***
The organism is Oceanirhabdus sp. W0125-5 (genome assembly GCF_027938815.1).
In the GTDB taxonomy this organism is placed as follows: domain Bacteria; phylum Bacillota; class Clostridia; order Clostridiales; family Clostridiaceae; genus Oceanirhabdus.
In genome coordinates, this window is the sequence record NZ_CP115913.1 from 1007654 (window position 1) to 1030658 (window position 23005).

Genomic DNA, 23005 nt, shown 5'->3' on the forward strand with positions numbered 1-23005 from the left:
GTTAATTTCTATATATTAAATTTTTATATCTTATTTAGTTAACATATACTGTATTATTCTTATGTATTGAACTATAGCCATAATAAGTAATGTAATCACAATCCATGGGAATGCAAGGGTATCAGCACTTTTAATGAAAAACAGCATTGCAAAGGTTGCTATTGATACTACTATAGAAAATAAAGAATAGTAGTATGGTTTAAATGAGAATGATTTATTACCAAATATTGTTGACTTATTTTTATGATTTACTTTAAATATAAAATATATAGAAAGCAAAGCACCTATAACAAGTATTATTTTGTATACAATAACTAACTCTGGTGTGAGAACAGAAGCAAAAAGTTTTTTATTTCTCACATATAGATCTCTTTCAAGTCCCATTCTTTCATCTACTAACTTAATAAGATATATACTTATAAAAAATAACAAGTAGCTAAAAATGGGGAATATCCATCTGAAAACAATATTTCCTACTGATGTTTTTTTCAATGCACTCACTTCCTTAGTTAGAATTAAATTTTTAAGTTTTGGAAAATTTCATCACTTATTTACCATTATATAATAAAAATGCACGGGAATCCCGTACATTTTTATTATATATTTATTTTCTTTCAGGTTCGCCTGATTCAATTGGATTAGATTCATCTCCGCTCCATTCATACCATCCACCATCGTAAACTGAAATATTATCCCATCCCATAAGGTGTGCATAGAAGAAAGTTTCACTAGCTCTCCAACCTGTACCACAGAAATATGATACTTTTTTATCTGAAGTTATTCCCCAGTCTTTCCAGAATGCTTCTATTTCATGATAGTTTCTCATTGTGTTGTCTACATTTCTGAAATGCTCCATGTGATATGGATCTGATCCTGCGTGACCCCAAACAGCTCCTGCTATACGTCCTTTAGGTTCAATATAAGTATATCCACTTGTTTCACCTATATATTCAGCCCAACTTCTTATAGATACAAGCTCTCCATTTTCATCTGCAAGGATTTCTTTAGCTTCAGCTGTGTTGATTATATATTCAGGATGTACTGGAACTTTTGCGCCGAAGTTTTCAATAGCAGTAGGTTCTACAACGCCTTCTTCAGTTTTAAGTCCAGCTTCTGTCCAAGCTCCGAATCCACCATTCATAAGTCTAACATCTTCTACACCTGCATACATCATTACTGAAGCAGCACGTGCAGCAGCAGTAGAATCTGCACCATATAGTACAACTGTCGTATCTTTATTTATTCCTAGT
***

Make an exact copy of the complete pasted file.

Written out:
The organism is Oceanirhabdus sp. W0125-5 (genome assembly GCF_027938815.1).
In the GTDB taxonomy this organism is placed as follows: domain Bacteria; phylum Bacillota; class Clostridia; order Clostridiales; family Clostridiaceae; genus Oceanirhabdus.
In genome coordinates, this window is the sequence record NZ_CP115913.1 from 1007654 (window position 1) to 1030658 (window position 23005).

Genomic DNA, 23005 nt, shown 5'->3' on the forward strand with positions numbered 1-23005 from the left:
GTTAATTTCTATATATTAAATTTTTATATCTTATTTAGTTAACATATACTGTATTATTCTTATGTATTGAACTATAGCCATAATAAGTAATGTAATCACAATCCATGGGAATGCAAGGGTATCAGCACTTTTAATGAAAAACAGCATTGCAAAGGTTGCTATTGATACTACTATAGAAAATAAAGAATAGTAGTATGGTTTAAATGAGAATGATTTATTACCAAATATTGTTGACTTATTTTTATGATTTACTTTAAATATAAAATATATAGAAAGCAAAGCACCTATAACAAGTATTATTTTGTATACAATAACTAACTCTGGTGTGAGAACAGAAGCAAAAAGTTTTTTATTTCTCACATATAGATCTCTTTCAAGTCCCATTCTTTCATCTACTAACTTAATAAGATATATACTTATAAAAAATAACAAGTAGCTAAAAATGGGGAATATCCATCTGAAAACAATATTTCCTACTGATGTTTTTTTCAATGCACTCACTTCCTTAGTTAGAATTAAATTTTTAAGTTTTGGAAAATTTCATCACTTATTTACCATTATATAATAAAAATGCACGGGAATCCCGTACATTTTTATTATATATTTATTTTCTTTCAGGTTCGCCTGATTCAATTGGATTAGATTCATCTCCGCTCCATTCATACCATCCACCATCGTAAACTGAAATATTATCCCATCCCATAAGGTGTGCATAGAAGAAAGTTTCACTAGCTCTCCAACCTGTACCACAGAAATATGATACTTTTTTATCTGAAGTTATTCCCCAGTCTTTCCAGAATGCTTCTATTTCATGATAGTTTCTCATTGTGTTGTCTACATTTCTGAAATGCTCCATGTGATATGGATCTGATCCTGCGTGACCCCAAACAGCTCCTGCTATACGTCCTTTAGGTTCAATATAAGTATATCCACTTGTTTCACCTATATATTCAGCCCAACTTCTTATAGATACAAGCTCTCCATTTTCATCTGCAAGGATTTCTTTAGCTTCAGCTGTGTTGATTATATATTCAGGATGTACTGGAACTTTTGCGCCGAAGTTTTCAATAGCAGTAGGTTCTACAACGCCTTCTTCAGTTTTAAGTCCAGCTTCTGTCCAAGCTCCGAATCCACCATTCATAAGTCTAACATCTTCTACACCTGCATACATCATTACTGAAGCAGCACGTGCAGCAGCAGTAGAATCTGCACCATATAGTACAACTGTCGTATCTTTATTTATTCCTAGT